WATERVILLE — Bodhi Simpson sees lots of homeless youths in her work as director of the teen parent school program at Maine Children’s Home for Little Wanderers.

“A lot of people in the community feel this is not an issue because they’re not seeing those people on the streets,” Simpson said. “Because we don’t see them doesn’t mean it’s not happening.”

Simpson was speaking Tuesday to 90 educators, social service agency representatives and homeless advocates at a forum on youth homelessness.

Simpson said some of the homeless teens seeking help from the children’s home included:

• A girl and her baby who slept for weeks in a car but could not stay at the local homeless shelter because she was not 18 or legally emancipated from her parents.

• A 16-year-old whose mother robbed a store and the teen ultimately ended up at the children’s home, nine months pregnant. She, too, was not eligible to live at the nearby homeless shelter because she was not 18. She went to live with a cousin who had five children of her own and only one bedroom.

• A teen boy who lived under a train and ultimately went to live with a girlfriend.

• A teen who walked miles with her baby in a stroller in the snow.

For Simpson, a teen shelter is needed, as well as a program that supports teens when they leave so that they can learn to care for themselves, she said.

Danielle Morse, director of Halcyon House, a teen emergency shelter in Skowhegan, said the youths come to the shelter from all walks of life. Some have been physically, sexually and mentally abused.

“These kids are labeled problem kids and that’s not really what they are,” she said.

The shelter takes in youths ages 10 to 18, and gives them shelter, food and clothing.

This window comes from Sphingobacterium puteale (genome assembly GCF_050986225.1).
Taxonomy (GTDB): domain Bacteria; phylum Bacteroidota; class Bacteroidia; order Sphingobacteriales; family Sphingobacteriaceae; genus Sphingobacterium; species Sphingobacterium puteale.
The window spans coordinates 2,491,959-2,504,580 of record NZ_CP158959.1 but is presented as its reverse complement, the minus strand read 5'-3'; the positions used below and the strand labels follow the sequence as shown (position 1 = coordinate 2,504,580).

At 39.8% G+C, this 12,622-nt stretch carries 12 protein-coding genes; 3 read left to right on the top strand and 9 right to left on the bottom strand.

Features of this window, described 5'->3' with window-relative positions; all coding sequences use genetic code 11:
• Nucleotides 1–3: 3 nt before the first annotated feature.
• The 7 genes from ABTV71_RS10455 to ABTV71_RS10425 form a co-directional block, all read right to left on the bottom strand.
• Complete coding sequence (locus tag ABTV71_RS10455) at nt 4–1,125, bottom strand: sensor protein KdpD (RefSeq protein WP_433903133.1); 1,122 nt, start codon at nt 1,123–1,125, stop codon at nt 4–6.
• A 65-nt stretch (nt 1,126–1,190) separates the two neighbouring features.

“We have them show up in the middle of the winter in just shorts,” she said.

The scenarios of homeless youth can be complicated. For instance, a couple has an accident, are injured, become addicted to painkillers, lose their jobs and their home, and their 14-year-old child starts to sell drugs to make money to feed the family, according to Morse.

The teen is caught, placed on probation and, still needing money, gets in trouble again and goes to a youth detention center.

The teen ultimately ends up at Halcyon House and goes back to school, Morse said, but how does one concentrate on studies when worrying about family?

“Some kids — it’s not so easy for them,” she said.

Compounding the problem are inadequate resources for homeless youth and Halcyon House is feeling the strain.

“Funding is an issue for us,” Morse said. “We just found out this week that we didn’t get our federal funding. If anybody knows of funding sources or donations, please let us know.”

Tony Veit, coordinator for Runaway and Homeless Youth Outreach Program for Youth and Family Services, said hundreds of youths are homeless in Somerset and Kennebec county in any given year. A tricky part of helping them connect with school, counseling and other services is that they often move around.

“As soon as you start moving, everything unwinds,” he said. “That is one of the big challenges — one of the reasons we really need to create stability for kids.”

Many homeless youth do not want to be labeled as such, he and others said.

Veit said he had 88 referrals for homeless youth in Somerset and Kennebec counties last year.

“It was a little up from a couple of years ago,” he said.

Yvonne Mickles, community services coordinator for Department of Health & Human Services’ Office of Child and Family Services, said she has worked on homeless issues for 20 years and recognizes that merely providing housing is not the answer — that education, mental health and substance abuse counseling and other services are critical.

She applauded the large number of people who turned out for the forum.

“We can’t end homelessness until we prevent it,” she said.

Meeting participants also brainstormed to seek the three top priorities for addressing youth homelessness. Responses included finding residential options for homeless youth; determining a better way to identify at-risk youths early on and providing them with support; assessing available resources and determining what is needed; and providing youths with trained adult mentors.

The event was downtown at The Center and was hosted by the community group, REM, United Way of Mid-Maine, and the Maine Children’s Home.

Another meeting is scheduled for 8 a.m. Nov. 15 in the REM forum room at The Center.

Amy Calder — 861-9247

[email protected]